5) Don’t fret too much about your new package colony getting over crowded and swarming.  Packages almost never swarm during their first spring because they lack the combination of conditions that triggers swarming.  If they do good you can worry about swarming in a couple of months if you want to, but it really isn’t too likely until next spring – when it might be hard to prevent.

6) Feed continuously for the next few weeks –  if you are administering Fumigilin don’t stop until the dose is used up.

7) If they aren’t doing anything on these cool rainy days it’s OK – don’t open the hive to check on them, you will just let all of the heat out.

More Natural Bee Keeping

new foundationless comb with brood

The presenters at our January meeting were John Seaborn of Wolf Creek Apiaries and Trevor Qualls of Bon Aqua Springs Apiaries and Woodenware.  Natural beekeeping was the subject of the evening – and we really appreciate the contribution of their time and knowledge to our group.  If you need equipment be sure and check out Trevor’s line of innovative locally produced honey bee woodenware.

Not all that long ago you could have a couple of beehives out back for years without paying very much attention to them other than putting supers on in the spring and harvesting honey in the fall, but that is not usually the case any more.

Our honey bees are native to Europe (not America) while varroa mites were probably imported from Asia and Small Hive Beetles came from Africa – no telling where tracheal mites, foulbrood, and nosema originated.  We don’t even know what CCD is yet. But by bringing all of these elements together we may have made it impossible for Apis mellifera to live independently in the wild.

Chemical free, natural, treatment free, organic,  freedom from buying and applying expensive (perhaps toxic)  time consuming treatments to our bees – while producing large crops of wholesome, healthy honey and other hive products – Sounds great, but unfortunately, this very worthwhile goal has become much more elusive because of the globalization of diseases and parasites.

None the less – it is not necessary to constantly douse your bee hives with chemical pesticides – but you probably do have to do something.  “Treatment free” does not mean doing nothing – it means using a different set of cultural practices.

“More Natural” beekeeping include the following:

Integrated Pest Management – such as using screened bottoms to allow mites to fall out of the hive.  Also, drone brood removal, and powdered sugar treatments.  One of Januaries presenters mentioned a neat trick for drone brood removal – putting a frame or two of a smaller than usual size in the brood nest will usually cause drone brood to be built on the bottom of the frame where it can easily be removed during inspections.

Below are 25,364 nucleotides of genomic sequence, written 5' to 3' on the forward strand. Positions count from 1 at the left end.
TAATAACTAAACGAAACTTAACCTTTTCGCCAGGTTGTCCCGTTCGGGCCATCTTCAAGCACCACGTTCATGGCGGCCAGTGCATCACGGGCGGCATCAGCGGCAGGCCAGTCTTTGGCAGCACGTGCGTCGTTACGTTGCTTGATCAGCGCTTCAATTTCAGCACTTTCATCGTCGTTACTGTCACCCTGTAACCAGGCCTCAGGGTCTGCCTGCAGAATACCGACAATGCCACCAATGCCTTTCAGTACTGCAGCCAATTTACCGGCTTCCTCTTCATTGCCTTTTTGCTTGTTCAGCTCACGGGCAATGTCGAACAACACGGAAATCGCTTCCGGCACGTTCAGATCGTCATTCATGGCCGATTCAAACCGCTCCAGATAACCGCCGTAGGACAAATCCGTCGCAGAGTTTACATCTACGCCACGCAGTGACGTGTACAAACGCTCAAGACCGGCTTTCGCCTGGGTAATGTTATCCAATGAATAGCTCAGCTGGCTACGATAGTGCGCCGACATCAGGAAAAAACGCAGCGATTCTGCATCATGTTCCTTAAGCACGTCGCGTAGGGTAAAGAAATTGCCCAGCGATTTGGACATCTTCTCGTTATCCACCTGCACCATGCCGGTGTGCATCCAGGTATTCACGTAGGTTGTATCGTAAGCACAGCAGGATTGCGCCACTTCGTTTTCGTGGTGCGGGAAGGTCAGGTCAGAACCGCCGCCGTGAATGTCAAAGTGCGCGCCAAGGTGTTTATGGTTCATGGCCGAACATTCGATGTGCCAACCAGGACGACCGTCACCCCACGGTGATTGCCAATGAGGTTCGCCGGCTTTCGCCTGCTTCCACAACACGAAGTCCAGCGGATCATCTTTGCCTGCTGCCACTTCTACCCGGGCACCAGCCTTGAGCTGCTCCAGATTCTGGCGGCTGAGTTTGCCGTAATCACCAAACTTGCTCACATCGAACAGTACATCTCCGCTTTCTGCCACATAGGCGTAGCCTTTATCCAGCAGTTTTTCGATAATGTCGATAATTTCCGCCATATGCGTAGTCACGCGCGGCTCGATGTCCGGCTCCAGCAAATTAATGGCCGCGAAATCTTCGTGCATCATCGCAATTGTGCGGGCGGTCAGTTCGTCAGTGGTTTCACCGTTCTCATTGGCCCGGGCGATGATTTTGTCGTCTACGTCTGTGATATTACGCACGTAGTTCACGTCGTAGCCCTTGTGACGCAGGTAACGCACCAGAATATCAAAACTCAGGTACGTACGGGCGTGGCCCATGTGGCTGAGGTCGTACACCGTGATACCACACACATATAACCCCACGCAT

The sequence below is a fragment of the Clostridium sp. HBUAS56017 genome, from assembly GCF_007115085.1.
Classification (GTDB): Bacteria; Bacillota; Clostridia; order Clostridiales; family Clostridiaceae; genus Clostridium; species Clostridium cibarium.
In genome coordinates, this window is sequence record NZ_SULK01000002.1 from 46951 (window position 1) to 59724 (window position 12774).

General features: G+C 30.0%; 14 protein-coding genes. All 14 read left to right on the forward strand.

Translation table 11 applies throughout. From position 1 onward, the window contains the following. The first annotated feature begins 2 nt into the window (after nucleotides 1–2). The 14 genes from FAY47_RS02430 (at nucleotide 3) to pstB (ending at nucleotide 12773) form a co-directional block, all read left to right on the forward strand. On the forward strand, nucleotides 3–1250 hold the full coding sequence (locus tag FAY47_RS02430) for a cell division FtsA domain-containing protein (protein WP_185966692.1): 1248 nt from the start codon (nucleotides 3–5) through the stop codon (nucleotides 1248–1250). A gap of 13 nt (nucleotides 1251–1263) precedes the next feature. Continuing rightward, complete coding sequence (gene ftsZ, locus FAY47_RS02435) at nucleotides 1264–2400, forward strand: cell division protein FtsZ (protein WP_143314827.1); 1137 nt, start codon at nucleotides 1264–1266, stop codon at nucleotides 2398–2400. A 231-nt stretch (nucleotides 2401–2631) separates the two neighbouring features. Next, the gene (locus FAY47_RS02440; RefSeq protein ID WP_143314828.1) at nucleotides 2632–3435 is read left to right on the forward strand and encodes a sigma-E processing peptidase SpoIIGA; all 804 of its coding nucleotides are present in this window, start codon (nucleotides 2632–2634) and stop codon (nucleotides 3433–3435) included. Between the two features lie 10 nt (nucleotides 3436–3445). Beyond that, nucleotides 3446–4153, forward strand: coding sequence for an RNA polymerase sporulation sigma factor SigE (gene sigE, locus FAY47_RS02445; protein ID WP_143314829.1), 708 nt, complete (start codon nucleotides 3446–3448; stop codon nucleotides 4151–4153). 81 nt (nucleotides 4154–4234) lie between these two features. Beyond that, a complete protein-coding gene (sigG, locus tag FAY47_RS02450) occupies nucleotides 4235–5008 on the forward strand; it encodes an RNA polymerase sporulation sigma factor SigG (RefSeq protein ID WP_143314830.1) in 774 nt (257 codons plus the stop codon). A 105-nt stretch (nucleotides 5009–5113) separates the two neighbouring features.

Because varroa favor drone brood to reproduction in you can use drone foundation like this to attract varroa and then remove them - along with drone brood - from the hive.

Summer Splits – “Walkaway” splitting (alowing them to make their own queen instead of furnishing one) causes a period of broodlessness which in itself  interupts the varroa life cycle, and also is an excellent opportunity to administer other treatments while all of the mites are phoretic – riding adult bees instead of inside of capped brood.  Since in our area early nectar flows mostly end (except for sourwood) by July 1st splitting after that point does not interfere much (if any) with honey production.

Natural Cell or Foundationless – allowing bees to build whatever size cells they want without furnishing any foundation.  Note that this is not the same as small cell.  Natural cell bees may never “regress” to 4.9 mm size worker brood comb, but they will build the size that is natural to them.  The effectiveness of natural cell is controversial – but it can’t hurt.

Small Cell bee keeping – In actual small cell culture bees are furnished with special small cell (such as 4.9) brood foundation to force them to “regress” to a smaller size.  A number of beekeepers – including some very reputable ones – swear that this is the magic bullet for bee health, but it remains quite controversial with at least some empirical studies refuting it’s effectiveness.  The package bees that we have ordered from Wolfe creek are small cell bees, but unless installed into hives with small cell foundation they will revert to a larger size.  If interested you can get small cell foundation from Kelley bee supplies – the only source that I know of.

Essential oils – naturally occurring in plants some EO have been proven to be useful in managing honey bee pests – the only commercially available product that I know of is Apiguard which uses thymol (a constituent of EO of the herb thyme) as the active ingredient to treat for varroa.  Other EO treatments may be – and probably are – effective, but without USDA/EPA approval as pesticides they can be used, but may not be marketed as pesticides.

Genetically resistant bees – the holy grail, often spoken of, but rarely seen.  If you know where they can be obtained, please let me know.  Seriously there is a movement to utilize “locally adapted” queens instead of those produced by queen factory farms hundreds or thousands of miles away.  Learn to produce your own queens or get them from someone locally who does.

Sustainable Apiary – Another reality of bee keeping is that you will sometimes lose hives – most often over the winter.  A way to cope with this fact is to make increase by splitting some hives, and perhaps producing your own queens, and going into winter with some extras.

Natural bee keeping is a huge subject, and probably the best way to learn about it is with the internet, but where ever you get your information be prepared to use your own judgment as you formulate your own plan of action.